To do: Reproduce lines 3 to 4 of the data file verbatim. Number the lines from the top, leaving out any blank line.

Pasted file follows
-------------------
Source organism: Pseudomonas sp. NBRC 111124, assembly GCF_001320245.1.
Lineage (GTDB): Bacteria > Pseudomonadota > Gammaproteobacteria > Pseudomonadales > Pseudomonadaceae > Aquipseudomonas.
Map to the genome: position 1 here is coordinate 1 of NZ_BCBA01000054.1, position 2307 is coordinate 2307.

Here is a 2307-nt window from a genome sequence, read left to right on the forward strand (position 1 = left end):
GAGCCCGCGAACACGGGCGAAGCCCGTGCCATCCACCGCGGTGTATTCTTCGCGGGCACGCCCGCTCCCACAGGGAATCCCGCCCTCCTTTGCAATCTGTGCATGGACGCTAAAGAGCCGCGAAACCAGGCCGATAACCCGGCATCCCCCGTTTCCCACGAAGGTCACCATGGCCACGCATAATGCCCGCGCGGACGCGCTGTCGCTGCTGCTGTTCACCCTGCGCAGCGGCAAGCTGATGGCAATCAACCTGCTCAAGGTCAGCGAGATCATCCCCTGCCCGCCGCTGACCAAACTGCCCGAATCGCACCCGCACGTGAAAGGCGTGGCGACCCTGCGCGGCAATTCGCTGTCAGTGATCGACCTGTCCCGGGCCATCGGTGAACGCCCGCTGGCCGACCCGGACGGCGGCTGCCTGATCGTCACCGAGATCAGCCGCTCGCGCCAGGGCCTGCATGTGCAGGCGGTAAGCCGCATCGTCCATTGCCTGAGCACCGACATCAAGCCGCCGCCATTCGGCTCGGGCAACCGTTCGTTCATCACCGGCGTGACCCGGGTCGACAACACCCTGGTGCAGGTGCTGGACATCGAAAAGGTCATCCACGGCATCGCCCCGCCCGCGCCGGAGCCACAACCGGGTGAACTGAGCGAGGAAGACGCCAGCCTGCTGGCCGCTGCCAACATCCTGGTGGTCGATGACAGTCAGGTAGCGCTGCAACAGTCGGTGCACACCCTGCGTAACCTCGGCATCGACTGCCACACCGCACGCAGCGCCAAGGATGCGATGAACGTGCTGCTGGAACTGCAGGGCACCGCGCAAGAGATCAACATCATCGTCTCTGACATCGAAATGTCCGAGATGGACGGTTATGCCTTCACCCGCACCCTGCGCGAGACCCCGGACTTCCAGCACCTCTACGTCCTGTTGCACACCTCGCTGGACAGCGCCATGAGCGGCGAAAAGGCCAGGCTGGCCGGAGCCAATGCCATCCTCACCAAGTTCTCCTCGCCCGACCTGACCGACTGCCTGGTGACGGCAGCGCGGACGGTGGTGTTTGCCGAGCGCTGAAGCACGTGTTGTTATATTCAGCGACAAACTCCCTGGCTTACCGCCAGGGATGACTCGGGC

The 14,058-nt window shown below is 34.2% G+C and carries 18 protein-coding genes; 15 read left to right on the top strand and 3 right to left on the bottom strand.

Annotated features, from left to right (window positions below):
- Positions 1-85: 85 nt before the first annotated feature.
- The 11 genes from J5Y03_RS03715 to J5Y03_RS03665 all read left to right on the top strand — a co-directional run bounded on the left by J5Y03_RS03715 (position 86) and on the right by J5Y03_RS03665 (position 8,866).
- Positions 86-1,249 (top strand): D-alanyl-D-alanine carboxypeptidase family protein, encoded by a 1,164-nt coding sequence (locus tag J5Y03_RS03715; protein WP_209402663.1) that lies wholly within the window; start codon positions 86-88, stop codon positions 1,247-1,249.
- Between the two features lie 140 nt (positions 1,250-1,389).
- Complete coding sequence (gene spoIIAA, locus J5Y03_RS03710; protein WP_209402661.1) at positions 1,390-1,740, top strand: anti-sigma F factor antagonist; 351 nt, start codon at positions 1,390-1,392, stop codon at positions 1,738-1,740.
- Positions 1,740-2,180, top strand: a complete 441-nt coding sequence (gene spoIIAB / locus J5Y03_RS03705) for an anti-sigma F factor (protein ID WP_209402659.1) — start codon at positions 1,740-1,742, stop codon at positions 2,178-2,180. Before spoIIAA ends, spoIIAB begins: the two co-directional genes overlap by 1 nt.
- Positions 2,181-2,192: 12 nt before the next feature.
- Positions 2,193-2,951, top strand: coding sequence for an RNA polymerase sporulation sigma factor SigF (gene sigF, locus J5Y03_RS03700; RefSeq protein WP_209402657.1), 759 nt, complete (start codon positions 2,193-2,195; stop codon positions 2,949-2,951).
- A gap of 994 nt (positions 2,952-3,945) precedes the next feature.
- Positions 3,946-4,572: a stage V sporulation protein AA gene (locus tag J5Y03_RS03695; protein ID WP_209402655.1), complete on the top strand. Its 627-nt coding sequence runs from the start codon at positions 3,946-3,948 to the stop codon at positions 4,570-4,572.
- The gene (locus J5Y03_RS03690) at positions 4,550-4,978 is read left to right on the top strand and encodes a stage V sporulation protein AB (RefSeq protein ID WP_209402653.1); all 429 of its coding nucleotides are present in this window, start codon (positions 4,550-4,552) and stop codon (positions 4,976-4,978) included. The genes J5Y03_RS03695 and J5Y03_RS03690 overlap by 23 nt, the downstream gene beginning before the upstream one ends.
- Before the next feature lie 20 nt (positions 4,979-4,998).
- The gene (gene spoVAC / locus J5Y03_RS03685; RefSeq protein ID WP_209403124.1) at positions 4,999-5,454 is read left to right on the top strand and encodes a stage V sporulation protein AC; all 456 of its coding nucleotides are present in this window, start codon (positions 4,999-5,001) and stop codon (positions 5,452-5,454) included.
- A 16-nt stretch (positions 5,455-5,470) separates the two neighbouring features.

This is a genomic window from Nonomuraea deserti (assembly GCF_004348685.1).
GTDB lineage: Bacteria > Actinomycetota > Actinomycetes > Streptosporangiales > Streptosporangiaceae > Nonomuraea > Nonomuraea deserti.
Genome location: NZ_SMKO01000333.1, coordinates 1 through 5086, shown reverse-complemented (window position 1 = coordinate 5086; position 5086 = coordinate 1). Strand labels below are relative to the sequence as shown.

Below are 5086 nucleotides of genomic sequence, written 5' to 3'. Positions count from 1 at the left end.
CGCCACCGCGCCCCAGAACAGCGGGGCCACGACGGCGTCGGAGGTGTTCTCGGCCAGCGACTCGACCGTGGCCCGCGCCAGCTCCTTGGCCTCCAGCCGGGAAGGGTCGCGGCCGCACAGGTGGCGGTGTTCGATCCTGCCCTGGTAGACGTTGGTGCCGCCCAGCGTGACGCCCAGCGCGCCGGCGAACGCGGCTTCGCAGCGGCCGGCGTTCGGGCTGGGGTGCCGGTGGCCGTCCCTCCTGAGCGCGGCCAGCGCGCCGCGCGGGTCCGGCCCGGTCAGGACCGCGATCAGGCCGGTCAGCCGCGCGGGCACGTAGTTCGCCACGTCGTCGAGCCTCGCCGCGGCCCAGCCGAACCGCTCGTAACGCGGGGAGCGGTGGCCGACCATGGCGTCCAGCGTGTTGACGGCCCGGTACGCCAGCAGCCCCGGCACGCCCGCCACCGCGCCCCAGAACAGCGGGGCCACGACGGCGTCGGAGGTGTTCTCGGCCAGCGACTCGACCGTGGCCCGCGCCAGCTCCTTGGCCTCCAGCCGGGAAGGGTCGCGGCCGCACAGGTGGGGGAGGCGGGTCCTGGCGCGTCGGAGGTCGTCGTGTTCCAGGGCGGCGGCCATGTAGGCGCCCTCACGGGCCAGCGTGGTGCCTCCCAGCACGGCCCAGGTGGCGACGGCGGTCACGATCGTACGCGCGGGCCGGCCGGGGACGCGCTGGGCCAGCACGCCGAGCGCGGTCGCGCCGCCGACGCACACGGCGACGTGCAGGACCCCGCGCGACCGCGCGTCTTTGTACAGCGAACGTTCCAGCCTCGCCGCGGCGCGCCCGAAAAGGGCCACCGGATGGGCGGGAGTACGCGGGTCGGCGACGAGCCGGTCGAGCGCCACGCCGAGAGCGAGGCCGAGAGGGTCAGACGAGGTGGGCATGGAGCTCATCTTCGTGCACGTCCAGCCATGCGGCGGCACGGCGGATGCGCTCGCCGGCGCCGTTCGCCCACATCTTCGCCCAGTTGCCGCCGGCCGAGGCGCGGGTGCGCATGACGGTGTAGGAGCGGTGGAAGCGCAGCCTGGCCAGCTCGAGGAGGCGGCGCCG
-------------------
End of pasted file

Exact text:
Map to the genome: position 1 here is coordinate 1 of NZ_BCBA01000054.1, position 2307 is coordinate 2307.

Here is a 2307-nt window from a genome sequence, read left to right on the forward strand (position 1 = left end):